Source: Action in Teacher Education v. 30 no. 1 (Spring 2008) p. 37-47
The purpose of this original quasi-experimental research was to investigate the potential for using case-based instruction during the student teaching seminar as a means for promoting practicum student teachers' critical reflection about facilitating children's learning. In addition, the study explored the impact of varied modes for delivering case-based instruction on the quality of student teachers' reflective narratives.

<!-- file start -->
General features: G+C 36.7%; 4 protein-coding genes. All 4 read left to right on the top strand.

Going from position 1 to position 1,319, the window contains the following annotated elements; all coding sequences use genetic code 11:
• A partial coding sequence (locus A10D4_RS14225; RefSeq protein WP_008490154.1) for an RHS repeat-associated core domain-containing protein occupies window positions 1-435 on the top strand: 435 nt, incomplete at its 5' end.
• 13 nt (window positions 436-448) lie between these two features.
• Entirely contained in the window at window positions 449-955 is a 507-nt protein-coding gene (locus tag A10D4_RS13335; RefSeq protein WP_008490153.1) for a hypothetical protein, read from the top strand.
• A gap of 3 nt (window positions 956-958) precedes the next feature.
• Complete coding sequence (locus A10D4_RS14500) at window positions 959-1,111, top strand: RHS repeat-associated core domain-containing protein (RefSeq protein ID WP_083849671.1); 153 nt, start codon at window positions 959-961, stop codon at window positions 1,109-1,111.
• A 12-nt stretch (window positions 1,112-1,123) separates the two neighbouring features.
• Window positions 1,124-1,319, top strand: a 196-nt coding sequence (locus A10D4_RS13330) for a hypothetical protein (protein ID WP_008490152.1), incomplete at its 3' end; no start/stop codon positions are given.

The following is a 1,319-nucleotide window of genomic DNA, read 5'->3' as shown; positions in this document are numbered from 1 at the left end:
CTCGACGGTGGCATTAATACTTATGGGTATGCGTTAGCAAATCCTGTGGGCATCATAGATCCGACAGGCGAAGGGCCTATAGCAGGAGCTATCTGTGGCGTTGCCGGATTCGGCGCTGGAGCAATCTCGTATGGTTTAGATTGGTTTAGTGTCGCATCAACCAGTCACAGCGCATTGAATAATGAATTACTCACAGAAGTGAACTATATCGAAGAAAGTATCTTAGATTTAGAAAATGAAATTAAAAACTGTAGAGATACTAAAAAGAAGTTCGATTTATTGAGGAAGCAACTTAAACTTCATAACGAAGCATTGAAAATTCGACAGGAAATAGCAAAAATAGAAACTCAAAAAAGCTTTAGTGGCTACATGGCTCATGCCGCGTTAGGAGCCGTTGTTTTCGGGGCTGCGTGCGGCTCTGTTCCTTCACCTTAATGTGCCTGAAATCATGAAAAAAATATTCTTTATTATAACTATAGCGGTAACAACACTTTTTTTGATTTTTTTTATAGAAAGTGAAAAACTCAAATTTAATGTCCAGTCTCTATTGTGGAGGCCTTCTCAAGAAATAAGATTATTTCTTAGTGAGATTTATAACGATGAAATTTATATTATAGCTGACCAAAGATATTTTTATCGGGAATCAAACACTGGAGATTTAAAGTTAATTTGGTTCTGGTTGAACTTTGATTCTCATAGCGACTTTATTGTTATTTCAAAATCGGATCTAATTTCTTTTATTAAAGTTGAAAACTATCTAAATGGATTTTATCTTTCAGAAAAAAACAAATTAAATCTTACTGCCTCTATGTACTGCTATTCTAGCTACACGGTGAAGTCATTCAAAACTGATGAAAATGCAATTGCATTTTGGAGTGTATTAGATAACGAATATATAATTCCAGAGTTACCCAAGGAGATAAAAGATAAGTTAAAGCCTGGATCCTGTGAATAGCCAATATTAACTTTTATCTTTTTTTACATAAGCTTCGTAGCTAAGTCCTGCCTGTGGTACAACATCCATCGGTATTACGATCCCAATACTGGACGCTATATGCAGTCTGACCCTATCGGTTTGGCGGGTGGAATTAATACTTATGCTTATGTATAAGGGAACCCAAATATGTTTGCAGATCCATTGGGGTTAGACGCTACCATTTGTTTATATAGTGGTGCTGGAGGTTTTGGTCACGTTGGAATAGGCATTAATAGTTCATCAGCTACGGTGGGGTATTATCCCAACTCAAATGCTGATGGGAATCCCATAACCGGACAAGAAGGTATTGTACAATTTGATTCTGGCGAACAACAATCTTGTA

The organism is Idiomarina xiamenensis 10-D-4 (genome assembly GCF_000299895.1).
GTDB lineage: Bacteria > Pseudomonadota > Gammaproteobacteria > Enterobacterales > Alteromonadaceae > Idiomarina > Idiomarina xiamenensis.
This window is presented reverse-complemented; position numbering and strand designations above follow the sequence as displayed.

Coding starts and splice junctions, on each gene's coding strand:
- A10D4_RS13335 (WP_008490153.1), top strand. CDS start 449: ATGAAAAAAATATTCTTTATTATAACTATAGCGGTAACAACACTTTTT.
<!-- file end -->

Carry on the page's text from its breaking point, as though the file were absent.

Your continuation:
Sixty-eight undergraduate students who were enrolled in the teacher certification program participated in the study as a member of one of three groups. During the 6-week instructional period, two groups learned using case-based instruction plus traditional instruction, and one group studied the same curriculum using traditional instruction only, without case-based instruction. Overall, trend analyses suggest that case-based instruction results in improved reflection about facilitating children's learning. Furthermore, there is evidence that computer-based cases that offer video vignettes and interactive discussion questions have greater impact on the quality of student teachers' reflection about children's learning than do paper-based cases.